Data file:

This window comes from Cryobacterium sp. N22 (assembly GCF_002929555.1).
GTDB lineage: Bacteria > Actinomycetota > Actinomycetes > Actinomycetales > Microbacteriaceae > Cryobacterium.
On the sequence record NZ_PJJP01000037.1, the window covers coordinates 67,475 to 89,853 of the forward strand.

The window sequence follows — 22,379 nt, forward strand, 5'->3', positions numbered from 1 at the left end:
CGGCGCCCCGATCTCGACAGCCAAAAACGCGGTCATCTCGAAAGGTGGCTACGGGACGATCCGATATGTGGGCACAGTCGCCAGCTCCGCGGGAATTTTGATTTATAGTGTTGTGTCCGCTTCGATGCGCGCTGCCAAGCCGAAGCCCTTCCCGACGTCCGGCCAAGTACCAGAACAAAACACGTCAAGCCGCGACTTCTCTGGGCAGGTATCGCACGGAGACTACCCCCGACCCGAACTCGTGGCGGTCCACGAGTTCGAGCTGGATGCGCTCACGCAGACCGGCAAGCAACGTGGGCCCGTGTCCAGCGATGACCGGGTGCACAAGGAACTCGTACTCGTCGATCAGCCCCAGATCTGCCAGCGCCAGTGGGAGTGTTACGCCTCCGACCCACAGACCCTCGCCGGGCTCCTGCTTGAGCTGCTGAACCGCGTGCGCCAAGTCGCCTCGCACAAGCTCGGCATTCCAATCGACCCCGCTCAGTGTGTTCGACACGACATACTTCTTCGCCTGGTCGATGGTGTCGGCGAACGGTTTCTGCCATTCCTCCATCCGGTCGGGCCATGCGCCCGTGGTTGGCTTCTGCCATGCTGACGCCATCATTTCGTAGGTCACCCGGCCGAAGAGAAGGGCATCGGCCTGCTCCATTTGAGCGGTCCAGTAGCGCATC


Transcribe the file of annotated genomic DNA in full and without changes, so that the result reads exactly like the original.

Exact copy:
This window comes from Cryobacterium sp. N22 (assembly GCF_002929555.1).
GTDB lineage: Bacteria > Actinomycetota > Actinomycetes > Actinomycetales > Microbacteriaceae > Cryobacterium.
On the sequence record NZ_PJJP01000037.1, the window covers coordinates 67,475 to 89,853 of the forward strand.

The window sequence follows — 22,379 nt, forward strand, 5'->3', positions numbered from 1 at the left end:
CGGCGCCCCGATCTCGACAGCCAAAAACGCGGTCATCTCGAAAGGTGGCTACGGGACGATCCGATATGTGGGCACAGTCGCCAGCTCCGCGGGAATTTTGATTTATAGTGTTGTGTCCGCTTCGATGCGCGCTGCCAAGCCGAAGCCCTTCCCGACGTCCGGCCAAGTACCAGAACAAAACACGTCAAGCCGCGACTTCTCTGGGCAGGTATCGCACGGAGACTACCCCCGACCCGAACTCGTGGCGGTCCACGAGTTCGAGCTGGATGCGCTCACGCAGACCGGCAAGCAACGTGGGCCCGTGTCCAGCGATGACCGGGTGCACAAGGAACTCGTACTCGTCGATCAGCCCCAGATCTGCCAGCGCCAGTGGGAGTGTTACGCCTCCGACCCACAGACCCTCGCCGGGCTCCTGCTTGAGCTGCTGAACCGCGTGCGCCAAGTCGCCTCGCACAAGCTCGGCATTCCAATCGACCCCGCTCAGTGTGTTCGACACGACATACTTCTTCGCCTGGTCGATGGTGTCGGCGAACGGTTTCTGCCATTCCTCCATCCGGTCGGGCCATGCGCCCGTGGTTGGCTTCTGCCATGCTGACGCCATCATTTCGTAGGTCACCCGGCCGAAGAGAAGGGCATCGGCCTGCTCCATTTGAGCGGTCCAGTAGCGCATC